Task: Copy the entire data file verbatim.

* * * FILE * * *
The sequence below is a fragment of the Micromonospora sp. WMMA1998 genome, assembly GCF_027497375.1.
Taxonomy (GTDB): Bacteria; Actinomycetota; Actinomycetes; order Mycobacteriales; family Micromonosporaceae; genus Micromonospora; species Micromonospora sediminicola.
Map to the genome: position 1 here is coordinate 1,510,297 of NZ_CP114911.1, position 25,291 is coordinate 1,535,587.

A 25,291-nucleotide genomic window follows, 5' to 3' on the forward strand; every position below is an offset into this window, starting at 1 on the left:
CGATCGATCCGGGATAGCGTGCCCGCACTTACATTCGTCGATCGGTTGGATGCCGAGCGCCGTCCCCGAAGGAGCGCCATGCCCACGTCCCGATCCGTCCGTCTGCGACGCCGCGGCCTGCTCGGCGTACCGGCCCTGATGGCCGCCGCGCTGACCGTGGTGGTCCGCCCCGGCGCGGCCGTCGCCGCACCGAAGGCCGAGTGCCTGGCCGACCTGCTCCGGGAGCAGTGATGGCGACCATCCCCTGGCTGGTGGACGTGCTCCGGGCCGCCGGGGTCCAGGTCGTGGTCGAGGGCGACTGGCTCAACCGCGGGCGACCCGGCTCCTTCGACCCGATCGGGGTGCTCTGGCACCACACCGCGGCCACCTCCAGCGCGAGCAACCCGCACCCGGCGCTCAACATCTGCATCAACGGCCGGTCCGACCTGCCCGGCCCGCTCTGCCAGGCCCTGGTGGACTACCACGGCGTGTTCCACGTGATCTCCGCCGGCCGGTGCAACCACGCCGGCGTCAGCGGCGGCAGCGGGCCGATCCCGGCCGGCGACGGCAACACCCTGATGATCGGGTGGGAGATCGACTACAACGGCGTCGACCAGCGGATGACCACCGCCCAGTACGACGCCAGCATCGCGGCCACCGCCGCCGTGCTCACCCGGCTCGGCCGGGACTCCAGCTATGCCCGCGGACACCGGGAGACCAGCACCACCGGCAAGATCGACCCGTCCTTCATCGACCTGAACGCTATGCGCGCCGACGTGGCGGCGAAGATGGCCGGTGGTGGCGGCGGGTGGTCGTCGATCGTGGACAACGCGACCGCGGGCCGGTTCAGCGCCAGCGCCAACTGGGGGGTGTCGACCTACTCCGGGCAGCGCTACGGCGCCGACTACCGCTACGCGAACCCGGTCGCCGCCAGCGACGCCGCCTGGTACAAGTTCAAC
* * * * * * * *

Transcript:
The sequence below is a fragment of the Micromonospora sp. WMMA1998 genome, assembly GCF_027497375.1.
Taxonomy (GTDB): Bacteria; Actinomycetota; Actinomycetes; order Mycobacteriales; family Micromonosporaceae; genus Micromonospora; species Micromonospora sediminicola.
Map to the genome: position 1 here is coordinate 1,510,297 of NZ_CP114911.1, position 25,291 is coordinate 1,535,587.

A 25,291-nucleotide genomic window follows, 5' to 3' on the forward strand; every position below is an offset into this window, starting at 1 on the left:
CGATCGATCCGGGATAGCGTGCCCGCACTTACATTCGTCGATCGGTTGGATGCCGAGCGCCGTCCCCGAAGGAGCGCCATGCCCACGTCCCGATCCGTCCGTCTGCGACGCCGCGGCCTGCTCGGCGTACCGGCCCTGATGGCCGCCGCGCTGACCGTGGTGGTCCGCCCCGGCGCGGCCGTCGCCGCACCGAAGGCCGAGTGCCTGGCCGACCTGCTCCGGGAGCAGTGATGGCGACCATCCCCTGGCTGGTGGACGTGCTCCGGGCCGCCGGGGTCCAGGTCGTGGTCGAGGGCGACTGGCTCAACCGCGGGCGACCCGGCTCCTTCGACCCGATCGGGGTGCTCTGGCACCACACCGCGGCCACCTCCAGCGCGAGCAACCCGCACCCGGCGCTCAACATCTGCATCAACGGCCGGTCCGACCTGCCCGGCCCGCTCTGCCAGGCCCTGGTGGACTACCACGGCGTGTTCCACGTGATCTCCGCCGGCCGGTGCAACCACGCCGGCGTCAGCGGCGGCAGCGGGCCGATCCCGGCCGGCGACGGCAACACCCTGATGATCGGGTGGGAGATCGACTACAACGGCGTCGACCAGCGGATGACCACCGCCCAGTACGACGCCAGCATCGCGGCCACCGCCGCCGTGCTCACCCGGCTCGGCCGGGACTCCAGCTATGCCCGCGGACACCGGGAGACCAGCACCACCGGCAAGATCGACCCGTCCTTCATCGACCTGAACGCTATGCGCGCCGACGTGGCGGCGAAGATGGCCGGTGGTGGCGGCGGGTGGTCGTCGATCGTGGACAACGCGACCGCGGGCCGGTTCAGCGCCAGCGCCAACTGGGGGGTGTCGACCTACTCCGGGCAGCGCTACGGCGCCGACTACCGCTACGCGAACCCGGTCGCCGCCAGCGACGCCGCCTGGTACAAGTTCAAC